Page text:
However, the blasphemy clause was applied somewhat arbitrarily, as the publication of caricatures of the Prophet Muhammad, which kindled anti-Danish disturbances both within the Nordic country and in the Muslim world, failed to invoke a trial. Following the Mohammed cartoons controversy in 2005, Denmark made many enemies with Muslims, invoking more resentment than its less contentious Nordic neighbors.
According to the former chief of the Danish Intelligence Agency PET, Hans Jørgen Bonnichsen, repealing the controversial law could elevate the risk of a terrorist attack, making the small nation a target for jihadists.
"This is violating that which is most sacred to some people, like the Prophet Muhammad or burning the Quran. This can contribute to an increased terrorism threat," Hans Jørgen Bonnichsen told Danish Radio.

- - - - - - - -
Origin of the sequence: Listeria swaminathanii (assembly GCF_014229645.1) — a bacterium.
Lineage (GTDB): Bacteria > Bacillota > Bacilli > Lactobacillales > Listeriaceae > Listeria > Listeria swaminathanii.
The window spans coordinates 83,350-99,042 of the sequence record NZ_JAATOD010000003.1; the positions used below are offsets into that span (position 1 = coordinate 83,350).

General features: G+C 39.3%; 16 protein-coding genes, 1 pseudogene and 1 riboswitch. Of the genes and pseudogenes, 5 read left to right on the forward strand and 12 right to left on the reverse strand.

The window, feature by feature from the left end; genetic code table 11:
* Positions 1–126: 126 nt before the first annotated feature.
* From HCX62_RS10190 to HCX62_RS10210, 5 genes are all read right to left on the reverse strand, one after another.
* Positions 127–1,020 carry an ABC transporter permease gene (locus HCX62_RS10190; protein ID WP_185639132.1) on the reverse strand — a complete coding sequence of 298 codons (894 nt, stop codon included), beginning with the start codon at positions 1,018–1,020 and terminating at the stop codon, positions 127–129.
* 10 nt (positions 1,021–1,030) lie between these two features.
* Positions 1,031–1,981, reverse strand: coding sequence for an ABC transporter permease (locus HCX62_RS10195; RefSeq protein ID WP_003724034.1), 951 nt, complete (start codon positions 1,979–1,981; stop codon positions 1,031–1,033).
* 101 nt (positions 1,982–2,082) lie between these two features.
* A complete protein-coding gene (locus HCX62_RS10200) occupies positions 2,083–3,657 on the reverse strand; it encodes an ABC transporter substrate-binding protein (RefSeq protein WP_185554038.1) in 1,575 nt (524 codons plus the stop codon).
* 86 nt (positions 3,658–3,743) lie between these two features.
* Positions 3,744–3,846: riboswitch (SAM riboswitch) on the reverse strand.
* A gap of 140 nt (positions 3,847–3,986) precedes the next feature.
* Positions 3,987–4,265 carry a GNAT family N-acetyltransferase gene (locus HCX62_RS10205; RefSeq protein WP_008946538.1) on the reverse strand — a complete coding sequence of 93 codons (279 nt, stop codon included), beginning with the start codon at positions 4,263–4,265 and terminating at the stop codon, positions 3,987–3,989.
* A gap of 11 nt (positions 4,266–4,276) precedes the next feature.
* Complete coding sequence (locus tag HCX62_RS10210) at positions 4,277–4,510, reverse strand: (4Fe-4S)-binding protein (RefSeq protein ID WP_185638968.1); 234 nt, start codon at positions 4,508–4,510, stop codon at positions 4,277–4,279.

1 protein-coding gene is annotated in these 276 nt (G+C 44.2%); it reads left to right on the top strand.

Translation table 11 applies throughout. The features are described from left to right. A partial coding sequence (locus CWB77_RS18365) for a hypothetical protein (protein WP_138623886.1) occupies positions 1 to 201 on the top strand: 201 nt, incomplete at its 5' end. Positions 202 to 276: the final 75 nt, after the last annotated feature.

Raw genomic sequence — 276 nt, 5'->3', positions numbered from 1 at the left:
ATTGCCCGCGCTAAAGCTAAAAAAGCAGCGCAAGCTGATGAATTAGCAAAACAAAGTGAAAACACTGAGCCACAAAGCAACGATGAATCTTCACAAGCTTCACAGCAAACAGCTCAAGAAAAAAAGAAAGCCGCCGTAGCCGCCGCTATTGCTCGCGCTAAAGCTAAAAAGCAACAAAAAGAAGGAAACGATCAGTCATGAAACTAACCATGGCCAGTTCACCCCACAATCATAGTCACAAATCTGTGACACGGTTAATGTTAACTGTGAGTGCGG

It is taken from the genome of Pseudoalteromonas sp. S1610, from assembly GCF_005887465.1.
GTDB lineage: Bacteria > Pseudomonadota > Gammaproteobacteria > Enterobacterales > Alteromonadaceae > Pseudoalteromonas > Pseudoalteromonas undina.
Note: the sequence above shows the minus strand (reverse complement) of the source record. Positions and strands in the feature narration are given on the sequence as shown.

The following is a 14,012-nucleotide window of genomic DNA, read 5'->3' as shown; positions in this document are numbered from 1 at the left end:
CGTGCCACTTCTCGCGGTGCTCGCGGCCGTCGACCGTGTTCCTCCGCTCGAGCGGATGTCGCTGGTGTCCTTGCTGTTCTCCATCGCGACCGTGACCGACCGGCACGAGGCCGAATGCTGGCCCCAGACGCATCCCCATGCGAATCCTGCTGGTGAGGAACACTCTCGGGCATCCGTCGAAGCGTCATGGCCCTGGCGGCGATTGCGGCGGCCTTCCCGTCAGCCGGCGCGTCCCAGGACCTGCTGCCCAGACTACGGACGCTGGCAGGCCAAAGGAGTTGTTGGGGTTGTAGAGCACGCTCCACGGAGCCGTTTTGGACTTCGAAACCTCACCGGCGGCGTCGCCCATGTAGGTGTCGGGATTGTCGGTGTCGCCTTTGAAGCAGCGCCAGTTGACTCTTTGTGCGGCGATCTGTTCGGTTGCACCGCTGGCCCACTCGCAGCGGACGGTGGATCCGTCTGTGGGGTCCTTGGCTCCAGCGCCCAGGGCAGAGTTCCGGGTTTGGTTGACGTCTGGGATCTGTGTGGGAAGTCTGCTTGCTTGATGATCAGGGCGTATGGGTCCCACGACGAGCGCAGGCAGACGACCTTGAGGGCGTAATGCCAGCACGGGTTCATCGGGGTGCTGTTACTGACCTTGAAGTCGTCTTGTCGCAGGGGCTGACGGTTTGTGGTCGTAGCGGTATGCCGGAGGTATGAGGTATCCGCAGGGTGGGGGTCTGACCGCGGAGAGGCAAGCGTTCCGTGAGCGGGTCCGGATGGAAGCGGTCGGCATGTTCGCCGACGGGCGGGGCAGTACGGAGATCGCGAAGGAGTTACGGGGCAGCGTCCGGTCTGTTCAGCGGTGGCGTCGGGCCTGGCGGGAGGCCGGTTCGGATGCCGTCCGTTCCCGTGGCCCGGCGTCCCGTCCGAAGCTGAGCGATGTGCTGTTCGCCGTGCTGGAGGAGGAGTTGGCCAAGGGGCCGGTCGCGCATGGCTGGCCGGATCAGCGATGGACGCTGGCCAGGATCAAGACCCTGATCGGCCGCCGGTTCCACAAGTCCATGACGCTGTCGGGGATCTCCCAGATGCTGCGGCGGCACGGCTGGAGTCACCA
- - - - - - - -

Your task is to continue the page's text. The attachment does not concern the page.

However, Danish Justice Minister Søren Pape Poulsen argued that the terrorist threat to Denmark is already so high that it would be actually difficult to raise it further, unless a concrete terrorist attack was to occur.
Earlier this year, Denmark banned six foreigners it had branded "hate mongers" from entering the country, following the publication of a corresponding blacklist. Although five people on the list were Muslim preachers, it also featured the Evangelical Florida pastor Terry Jones, who gained notoriety for burning copies of the Quran.
"Terror has become a normal phenomenon in Europe. Which of course does not mean we will accept it. Anyway, it will not disappear in the near future. Daesh and other groups are waging a low-intensity war against the western world," Swedish columnist Wolfgang Hansson wrote in his opinion piece in Aftonbladet on the latest wave of terrorist attacks across Europe.
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